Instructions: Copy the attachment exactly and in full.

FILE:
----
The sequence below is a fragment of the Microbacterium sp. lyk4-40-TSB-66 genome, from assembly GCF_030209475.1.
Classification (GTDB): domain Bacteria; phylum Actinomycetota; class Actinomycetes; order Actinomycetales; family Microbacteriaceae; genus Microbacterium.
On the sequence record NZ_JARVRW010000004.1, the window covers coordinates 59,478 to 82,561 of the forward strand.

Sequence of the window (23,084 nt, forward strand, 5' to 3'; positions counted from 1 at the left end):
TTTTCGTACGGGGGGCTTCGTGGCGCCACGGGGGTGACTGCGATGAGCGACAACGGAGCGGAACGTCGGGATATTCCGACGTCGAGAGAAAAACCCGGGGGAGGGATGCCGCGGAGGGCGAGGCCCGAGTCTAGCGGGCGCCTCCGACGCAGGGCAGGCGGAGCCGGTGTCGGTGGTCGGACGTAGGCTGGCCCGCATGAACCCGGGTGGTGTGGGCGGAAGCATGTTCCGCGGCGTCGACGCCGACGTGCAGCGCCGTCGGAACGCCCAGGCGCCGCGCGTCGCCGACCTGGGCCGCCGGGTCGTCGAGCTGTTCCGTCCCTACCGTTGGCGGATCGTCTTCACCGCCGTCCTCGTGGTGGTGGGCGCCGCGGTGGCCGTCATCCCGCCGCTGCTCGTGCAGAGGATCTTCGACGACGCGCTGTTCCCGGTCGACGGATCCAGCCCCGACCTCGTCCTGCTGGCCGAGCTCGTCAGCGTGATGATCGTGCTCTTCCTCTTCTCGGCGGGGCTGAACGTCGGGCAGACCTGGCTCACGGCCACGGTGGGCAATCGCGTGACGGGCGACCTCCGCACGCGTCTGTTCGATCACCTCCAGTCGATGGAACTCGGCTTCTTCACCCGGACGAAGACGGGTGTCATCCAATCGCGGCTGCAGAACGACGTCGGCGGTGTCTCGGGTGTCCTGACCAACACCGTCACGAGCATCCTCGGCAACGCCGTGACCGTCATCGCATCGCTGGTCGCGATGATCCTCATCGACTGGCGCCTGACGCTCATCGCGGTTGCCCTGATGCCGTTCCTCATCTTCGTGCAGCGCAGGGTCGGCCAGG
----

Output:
The sequence below is a fragment of the Microbacterium sp. lyk4-40-TSB-66 genome, from assembly GCF_030209475.1.
Classification (GTDB): domain Bacteria; phylum Actinomycetota; class Actinomycetes; order Actinomycetales; family Microbacteriaceae; genus Microbacterium.
On the sequence record NZ_JARVRW010000004.1, the window covers coordinates 59,478 to 82,561 of the forward strand.

Sequence of the window (23,084 nt, forward strand, 5' to 3'; positions counted from 1 at the left end):
TTTTCGTACGGGGGGCTTCGTGGCGCCACGGGGGTGACTGCGATGAGCGACAACGGAGCGGAACGTCGGGATATTCCGACGTCGAGAGAAAAACCCGGGGGAGGGATGCCGCGGAGGGCGAGGCCCGAGTCTAGCGGGCGCCTCCGACGCAGGGCAGGCGGAGCCGGTGTCGGTGGTCGGACGTAGGCTGGCCCGCATGAACCCGGGTGGTGTGGGCGGAAGCATGTTCCGCGGCGTCGACGCCGACGTGCAGCGCCGTCGGAACGCCCAGGCGCCGCGCGTCGCCGACCTGGGCCGCCGGGTCGTCGAGCTGTTCCGTCCCTACCGTTGGCGGATCGTCTTCACCGCCGTCCTCGTGGTGGTGGGCGCCGCGGTGGCCGTCATCCCGCCGCTGCTCGTGCAGAGGATCTTCGACGACGCGCTGTTCCCGGTCGACGGATCCAGCCCCGACCTCGTCCTGCTGGCCGAGCTCGTCAGCGTGATGATCGTGCTCTTCCTCTTCTCGGCGGGGCTGAACGTCGGGCAGACCTGGCTCACGGCCACGGTGGGCAATCGCGTGACGGGCGACCTCCGCACGCGTCTGTTCGATCACCTCCAGTCGATGGAACTCGGCTTCTTCACCCGGACGAAGACGGGTGTCATCCAATCGCGGCTGCAGAACGACGTCGGCGGTGTCTCGGGTGTCCTGACCAACACCGTCACGAGCATCCTCGGCAACGCCGTGACCGTCATCGCATCGCTGGTCGCGATGATCCTCATCGACTGGCGCCTGACGCTCATCGCGGTTGCCCTGATGCCGTTCCTCATCTTCGTGCAGCGCAGGGTCGGCCAGG